I have examples from my life and other people I have know where failure to follow one of these rules had bad consequences (some really, really bad).

Do I follow these rules - well -- all except the instrument stand; I use a solid wood cello stand for one of my cellos except when the weather turns hot or humid - and I do worry that an earthquake might drop the ceiling on it some day (am I cavalier because I have 2 other cased cellos in the closet or just lazy?) In our orchestra rehearsals most of our cellists put their instruments back in their cases during our 15 minute breaks. All our violinists and violists put their instruments and bows back in their cases during break. I also fasten the neck velcro on mine in the case during break and close the case. All our cases are kept on tables (except the cello cases). Our wind players keep their "little" cases beside them (except the bassoon, not a little case).

June 5, 2019, 6:43 PM · I'll add to number 7:
When a cello is in the case, lay the case down, don't leave it standing up. If a standing case falls over, the impact can be enough to break the neck out of the cello, or do other damage.
Edited: June 6, 2019, 11:54 AM · The report is in and my lovely violin is home. Apparently things had moved so fingerboard required dressing and they also adjusted the notches on the nut. While the bridge had looked like it hadn't moved, apparently it really had so they shifted both that and the soundpost.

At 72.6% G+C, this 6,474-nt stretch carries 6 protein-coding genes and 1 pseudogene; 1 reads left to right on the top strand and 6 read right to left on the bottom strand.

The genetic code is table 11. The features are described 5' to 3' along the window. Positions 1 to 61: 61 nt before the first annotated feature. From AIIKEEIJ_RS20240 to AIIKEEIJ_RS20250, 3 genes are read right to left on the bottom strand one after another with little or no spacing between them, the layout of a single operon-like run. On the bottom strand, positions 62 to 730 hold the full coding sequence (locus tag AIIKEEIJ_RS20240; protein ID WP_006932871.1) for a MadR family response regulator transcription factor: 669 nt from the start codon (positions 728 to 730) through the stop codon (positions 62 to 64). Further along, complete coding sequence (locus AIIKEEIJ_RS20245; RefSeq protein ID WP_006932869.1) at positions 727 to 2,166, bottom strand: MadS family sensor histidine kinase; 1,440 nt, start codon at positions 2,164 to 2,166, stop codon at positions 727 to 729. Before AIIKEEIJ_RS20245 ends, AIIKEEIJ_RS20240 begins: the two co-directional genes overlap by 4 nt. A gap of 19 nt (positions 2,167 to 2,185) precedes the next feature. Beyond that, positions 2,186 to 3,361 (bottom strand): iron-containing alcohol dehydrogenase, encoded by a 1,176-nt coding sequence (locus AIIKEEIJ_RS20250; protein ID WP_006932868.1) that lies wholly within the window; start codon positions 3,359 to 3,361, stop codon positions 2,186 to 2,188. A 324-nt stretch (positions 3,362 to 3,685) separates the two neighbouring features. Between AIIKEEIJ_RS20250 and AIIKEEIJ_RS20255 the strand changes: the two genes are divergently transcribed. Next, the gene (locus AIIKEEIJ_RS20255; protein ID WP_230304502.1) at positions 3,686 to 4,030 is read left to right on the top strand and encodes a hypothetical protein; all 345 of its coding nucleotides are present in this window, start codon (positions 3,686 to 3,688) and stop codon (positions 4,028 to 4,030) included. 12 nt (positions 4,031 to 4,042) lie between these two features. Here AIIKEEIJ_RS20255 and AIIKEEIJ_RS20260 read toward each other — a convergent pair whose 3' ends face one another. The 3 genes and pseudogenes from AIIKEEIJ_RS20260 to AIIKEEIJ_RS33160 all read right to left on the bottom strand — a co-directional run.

They said that all was down to normal seasonal changes, and that my violin might be a bit more sensitive to that than some others - and to not be surprised if the same thing happens late in the fall/early winter. Thankful for that service agreement under which all was covered.

If anything it sounds even better than before - or it just sounds that way as I've not played for 5 days! She will live in the case from now on...

June 6, 2019, 2:00 PM · Great Catherine!
I had a violin that was super sensitive to weather changes (down to needing to be within an ideal 5% humidity range to sound its best) and have since said goodbye to my sensitive old friend. My current violin (older, yet more beat-up!) is not sensitive to the weather at all. Go figure.

Glad you have your violin back now!

June 6, 2019, 2:04 PM · I suspect it's the changes it's sensitive to - in my apartment I've noted there can be a 10% change in temperature between, say 74 and 75 degrees...